Authors: X. Gu, G. Chen, M. Zhao, S.S. Watson, D. Zhe, P.E. Stutzman, T. Nguyen, J.W. Chin, J.W. Martin
Affilation: NIST, United States
Pages: 709 - 712
Keywords: nanoparticles, nanocomposites, ZnO, long-term performance, UV exposure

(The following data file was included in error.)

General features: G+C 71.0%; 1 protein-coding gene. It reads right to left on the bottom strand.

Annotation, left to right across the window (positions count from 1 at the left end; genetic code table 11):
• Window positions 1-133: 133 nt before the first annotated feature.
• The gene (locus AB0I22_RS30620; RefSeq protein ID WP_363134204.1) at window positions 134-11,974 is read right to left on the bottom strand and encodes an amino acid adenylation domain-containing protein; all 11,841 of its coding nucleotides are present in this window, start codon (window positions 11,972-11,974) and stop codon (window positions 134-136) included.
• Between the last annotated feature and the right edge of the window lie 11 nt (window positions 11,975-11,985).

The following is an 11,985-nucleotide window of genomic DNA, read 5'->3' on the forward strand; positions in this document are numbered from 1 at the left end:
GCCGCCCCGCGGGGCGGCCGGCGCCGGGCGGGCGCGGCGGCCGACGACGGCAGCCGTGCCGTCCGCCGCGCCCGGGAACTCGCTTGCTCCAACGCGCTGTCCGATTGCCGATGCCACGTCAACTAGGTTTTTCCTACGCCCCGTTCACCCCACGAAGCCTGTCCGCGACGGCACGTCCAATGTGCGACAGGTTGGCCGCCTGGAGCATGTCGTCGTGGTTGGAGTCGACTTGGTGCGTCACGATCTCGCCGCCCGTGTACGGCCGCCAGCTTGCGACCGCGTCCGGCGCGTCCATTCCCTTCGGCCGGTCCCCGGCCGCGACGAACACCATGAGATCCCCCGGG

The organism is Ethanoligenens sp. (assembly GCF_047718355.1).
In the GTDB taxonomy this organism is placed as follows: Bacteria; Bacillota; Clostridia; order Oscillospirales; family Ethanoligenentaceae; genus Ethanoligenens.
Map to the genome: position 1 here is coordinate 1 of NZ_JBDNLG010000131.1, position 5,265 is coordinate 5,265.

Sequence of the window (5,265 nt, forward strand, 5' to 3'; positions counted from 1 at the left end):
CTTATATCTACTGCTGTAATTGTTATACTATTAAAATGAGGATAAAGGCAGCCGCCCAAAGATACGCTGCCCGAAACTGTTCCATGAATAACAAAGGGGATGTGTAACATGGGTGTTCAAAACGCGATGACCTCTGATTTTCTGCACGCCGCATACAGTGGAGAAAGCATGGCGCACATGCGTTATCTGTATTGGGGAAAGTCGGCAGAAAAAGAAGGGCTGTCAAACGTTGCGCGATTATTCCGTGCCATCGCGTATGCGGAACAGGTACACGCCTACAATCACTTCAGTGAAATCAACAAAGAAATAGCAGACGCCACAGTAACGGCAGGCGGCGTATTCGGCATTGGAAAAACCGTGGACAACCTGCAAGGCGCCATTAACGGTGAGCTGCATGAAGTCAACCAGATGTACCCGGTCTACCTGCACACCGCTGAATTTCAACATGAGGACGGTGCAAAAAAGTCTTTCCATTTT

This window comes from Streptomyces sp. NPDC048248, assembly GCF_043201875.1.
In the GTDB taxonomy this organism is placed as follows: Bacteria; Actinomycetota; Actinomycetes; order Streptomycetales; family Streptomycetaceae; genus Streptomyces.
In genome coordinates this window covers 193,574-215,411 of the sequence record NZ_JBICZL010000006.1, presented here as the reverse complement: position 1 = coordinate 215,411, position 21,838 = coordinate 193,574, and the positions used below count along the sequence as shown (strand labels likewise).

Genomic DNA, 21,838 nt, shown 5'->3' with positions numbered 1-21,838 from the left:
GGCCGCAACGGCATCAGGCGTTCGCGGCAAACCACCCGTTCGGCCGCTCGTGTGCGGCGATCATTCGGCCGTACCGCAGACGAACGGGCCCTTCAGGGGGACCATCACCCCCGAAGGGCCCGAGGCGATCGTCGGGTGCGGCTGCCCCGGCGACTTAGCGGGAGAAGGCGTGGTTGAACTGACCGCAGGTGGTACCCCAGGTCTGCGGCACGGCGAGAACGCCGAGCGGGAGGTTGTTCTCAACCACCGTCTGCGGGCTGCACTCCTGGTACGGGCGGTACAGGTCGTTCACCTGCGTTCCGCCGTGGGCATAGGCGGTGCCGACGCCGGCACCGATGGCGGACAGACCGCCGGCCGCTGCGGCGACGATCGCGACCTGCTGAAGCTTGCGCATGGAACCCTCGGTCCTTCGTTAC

This study is to investigate the role of ZnO nanoparticles in the life cycle of a waterborne polyurethane (PU) nanocomposite during UV exposure. The specimens were exposed to the NIST SPHERE (Simulated Photodegradation via High Energy Radiant Exposure) under different relative humdities at 45 C. The chemical changes of the exposed specimens were examined by Fourier Transform Infrared Spectroscopy and UV-visible spectroscopy. Changes in surface morphology were characterized by atomic force microscopy, electric force microscopy and scanning electron microscopy combined with energy dispersive X-ray spectroscopy microanalysis. The results clearly show that the ZnO nanoparticles tend to be a catalyst to accelerate the photodegradation of the nanocomposites. This photo-catalytic effect is dependent on the size, the concentration, and the surface treatments of ZnO nanoparticles, as well as the exposure conditions (e.g. humidity, spectra wavelength of light). Additionally, the physical degradation mode including the aggregation and the release of nanoparticles in ZnO/PU nanocomposites during UV exposure was also shown. This study indicates that the effect of nanoparticles on the long-term performance of nanocomposites is significant but also complicated, suggesting that it necessary to develop new methodologies for service life prediction of new polymer composites.
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